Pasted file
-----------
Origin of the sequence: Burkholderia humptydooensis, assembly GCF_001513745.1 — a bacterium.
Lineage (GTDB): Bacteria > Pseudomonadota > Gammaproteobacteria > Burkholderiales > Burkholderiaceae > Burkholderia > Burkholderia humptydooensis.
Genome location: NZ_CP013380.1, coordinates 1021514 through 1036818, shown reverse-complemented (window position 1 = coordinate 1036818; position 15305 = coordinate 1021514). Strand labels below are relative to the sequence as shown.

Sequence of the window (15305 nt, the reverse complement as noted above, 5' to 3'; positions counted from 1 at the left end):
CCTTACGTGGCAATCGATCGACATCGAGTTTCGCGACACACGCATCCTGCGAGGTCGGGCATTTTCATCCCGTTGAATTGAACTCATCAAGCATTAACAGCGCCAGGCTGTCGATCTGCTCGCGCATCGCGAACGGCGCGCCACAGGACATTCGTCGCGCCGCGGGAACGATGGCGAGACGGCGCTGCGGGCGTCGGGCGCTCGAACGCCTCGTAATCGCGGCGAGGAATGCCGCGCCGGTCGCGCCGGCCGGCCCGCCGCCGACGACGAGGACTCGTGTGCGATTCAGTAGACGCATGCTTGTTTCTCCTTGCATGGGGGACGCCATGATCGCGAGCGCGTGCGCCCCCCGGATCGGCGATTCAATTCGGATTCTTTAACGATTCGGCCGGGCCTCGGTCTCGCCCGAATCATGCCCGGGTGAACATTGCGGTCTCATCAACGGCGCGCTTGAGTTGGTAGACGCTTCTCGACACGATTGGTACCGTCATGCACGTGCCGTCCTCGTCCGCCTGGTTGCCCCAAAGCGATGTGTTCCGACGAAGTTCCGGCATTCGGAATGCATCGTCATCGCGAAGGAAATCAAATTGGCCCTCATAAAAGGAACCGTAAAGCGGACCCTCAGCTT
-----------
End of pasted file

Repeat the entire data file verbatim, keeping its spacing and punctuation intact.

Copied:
Origin of the sequence: Burkholderia humptydooensis, assembly GCF_001513745.1 — a bacterium.
Lineage (GTDB): Bacteria > Pseudomonadota > Gammaproteobacteria > Burkholderiales > Burkholderiaceae > Burkholderia > Burkholderia humptydooensis.
Genome location: NZ_CP013380.1, coordinates 1021514 through 1036818, shown reverse-complemented (window position 1 = coordinate 1036818; position 15305 = coordinate 1021514). Strand labels below are relative to the sequence as shown.

Sequence of the window (15305 nt, the reverse complement as noted above, 5' to 3'; positions counted from 1 at the left end):
CCTTACGTGGCAATCGATCGACATCGAGTTTCGCGACACACGCATCCTGCGAGGTCGGGCATTTTCATCCCGTTGAATTGAACTCATCAAGCATTAACAGCGCCAGGCTGTCGATCTGCTCGCGCATCGCGAACGGCGCGCCACAGGACATTCGTCGCGCCGCGGGAACGATGGCGAGACGGCGCTGCGGGCGTCGGGCGCTCGAACGCCTCGTAATCGCGGCGAGGAATGCCGCGCCGGTCGCGCCGGCCGGCCCGCCGCCGACGACGAGGACTCGTGTGCGATTCAGTAGACGCATGCTTGTTTCTCCTTGCATGGGGGACGCCATGATCGCGAGCGCGTGCGCCCCCCGGATCGGCGATTCAATTCGGATTCTTTAACGATTCGGCCGGGCCTCGGTCTCGCCCGAATCATGCCCGGGTGAACATTGCGGTCTCATCAACGGCGCGCTTGAGTTGGTAGACGCTTCTCGACACGATTGGTACCGTCATGCACGTGCCGTCCTCGTCCGCCTGGTTGCCCCAAAGCGATGTGTTCCGACGAAGTTCCGGCATTCGGAATGCATCGTCATCGCGAAGGAAATCAAATTGGCCCTCATAAAAGGAACCGTAAAGCGGACCCTCAGCTT